Woebegone About Grade Inflation
Grade inflation continues to occupy the attention of the media, the academy and the public at large. As a few Ivy League universities have adjusted grading policies, and a few of their professors have captured headlines with their statements on the issue, people have taken note. Absent from this discussion, however, are the voices of the silent majority: those who teach at non-elite institutions, as well as those at elite institutions who are not publicly participating in the debate.
Public discussion over grade inflation, then, may reflect the viewpoints of the very few. During the past few years, we have sought to correct for this imbalance by using several approaches. First, we have conducted in-depth interviews on teaching, grading and grade inflation with professors from a range of academic disciplines at Indiana University -- a large, public institution. Second, we have completed informal interviews with professors from several campuses, including Ivy League universities, liberal arts colleges, and public flagship and regional campuses. Finally, we have led discussions in workshops and presentations about assessment and grade inflation with professors from diverse campus environments and with graduate students who have only begun to teach.
From these varied discussions with instructors, commonalities emerge that provide insights to help us decide how to address grade inflation, whether we view it as an "intractable national problem" or a fiction. We find four seeming contradictions that may offer lessons for better understanding the rhetoric surrounding grade inflation.
First, most professors believe grade inflation occurs at their university, but few believe it occurs in their department, and even fewer in their own classes. Not only did most instructors (both professors and graduate students) whom we spoke with perceive grade inflation at their university, they were more emphatic in their responses ("No Doubt" and "Absolutely!”) than were those who believed that accounts of grade inflation were overstated ("No, I don’t think so.” and "No, not really"). Yet, the professors made a clear distinction between the grading practices in the university and in their own department: grade inflation is seen as a problem that occurs mostly in other departments and units.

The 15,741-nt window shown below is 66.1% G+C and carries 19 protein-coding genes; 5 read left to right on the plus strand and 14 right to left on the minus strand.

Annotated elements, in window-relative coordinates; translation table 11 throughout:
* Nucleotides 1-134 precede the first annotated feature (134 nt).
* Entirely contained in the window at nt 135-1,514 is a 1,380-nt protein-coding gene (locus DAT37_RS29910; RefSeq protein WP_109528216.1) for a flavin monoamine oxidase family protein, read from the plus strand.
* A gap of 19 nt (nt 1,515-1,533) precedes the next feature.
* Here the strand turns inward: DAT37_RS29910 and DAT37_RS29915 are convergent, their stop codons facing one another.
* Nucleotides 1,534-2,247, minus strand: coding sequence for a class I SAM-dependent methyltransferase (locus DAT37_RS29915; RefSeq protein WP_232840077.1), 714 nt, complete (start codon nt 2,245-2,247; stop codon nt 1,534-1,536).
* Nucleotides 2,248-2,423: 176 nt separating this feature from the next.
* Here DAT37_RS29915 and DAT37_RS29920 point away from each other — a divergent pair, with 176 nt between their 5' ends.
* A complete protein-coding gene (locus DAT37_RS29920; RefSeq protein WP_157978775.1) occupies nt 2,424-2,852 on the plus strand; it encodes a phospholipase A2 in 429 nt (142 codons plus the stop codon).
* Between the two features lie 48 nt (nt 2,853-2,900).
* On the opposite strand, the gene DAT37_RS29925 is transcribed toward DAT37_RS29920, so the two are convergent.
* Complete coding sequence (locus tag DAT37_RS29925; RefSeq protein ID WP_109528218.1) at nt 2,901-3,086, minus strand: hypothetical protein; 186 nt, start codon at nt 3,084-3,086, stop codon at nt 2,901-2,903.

Even more striking is the disjuncture between professors’ assessments of their own grading practices and that of others. Although a clear majority of professors believed that grade inflation was prevalent on their campus, almost no professors admitted that grade inflation occurred in their classroom. As one professor replied, "In my classes? No, because I control it." Most professors saw their grading practices as more stringent and fair. In the words of one professor, "I have high standards. I know people who don’t have high standards." In other words, professors characterized grade inflation as a phenomenon that did not occur in their neighborhood, and especially not in their own household.
Not surprisingly, then, professors described themselves as "tough" graders. What did surprise us, however, were professors’ inaccurate assessments of their grade distributions. In our in-depth interviews, we asked professors to indicate a "typical" grade distribution for their undergraduate classes and -- because this is public information at the university -- we compared their estimates to their actual distributions. Nearly all professors believed that their own grades were lower than they really were: They underestimated the number of A’s and overestimated the number of lower grades. This pattern was ubiquitous. It occurred regardless of the professor’s rank, gender or department and regardless of whether the professor had a relatively high or low grade distribution. To put this pattern in perspective, the average difference between reported and actual grade distributions far exceeded the reported rise in grade point average that occurred at this university during the past 30 years.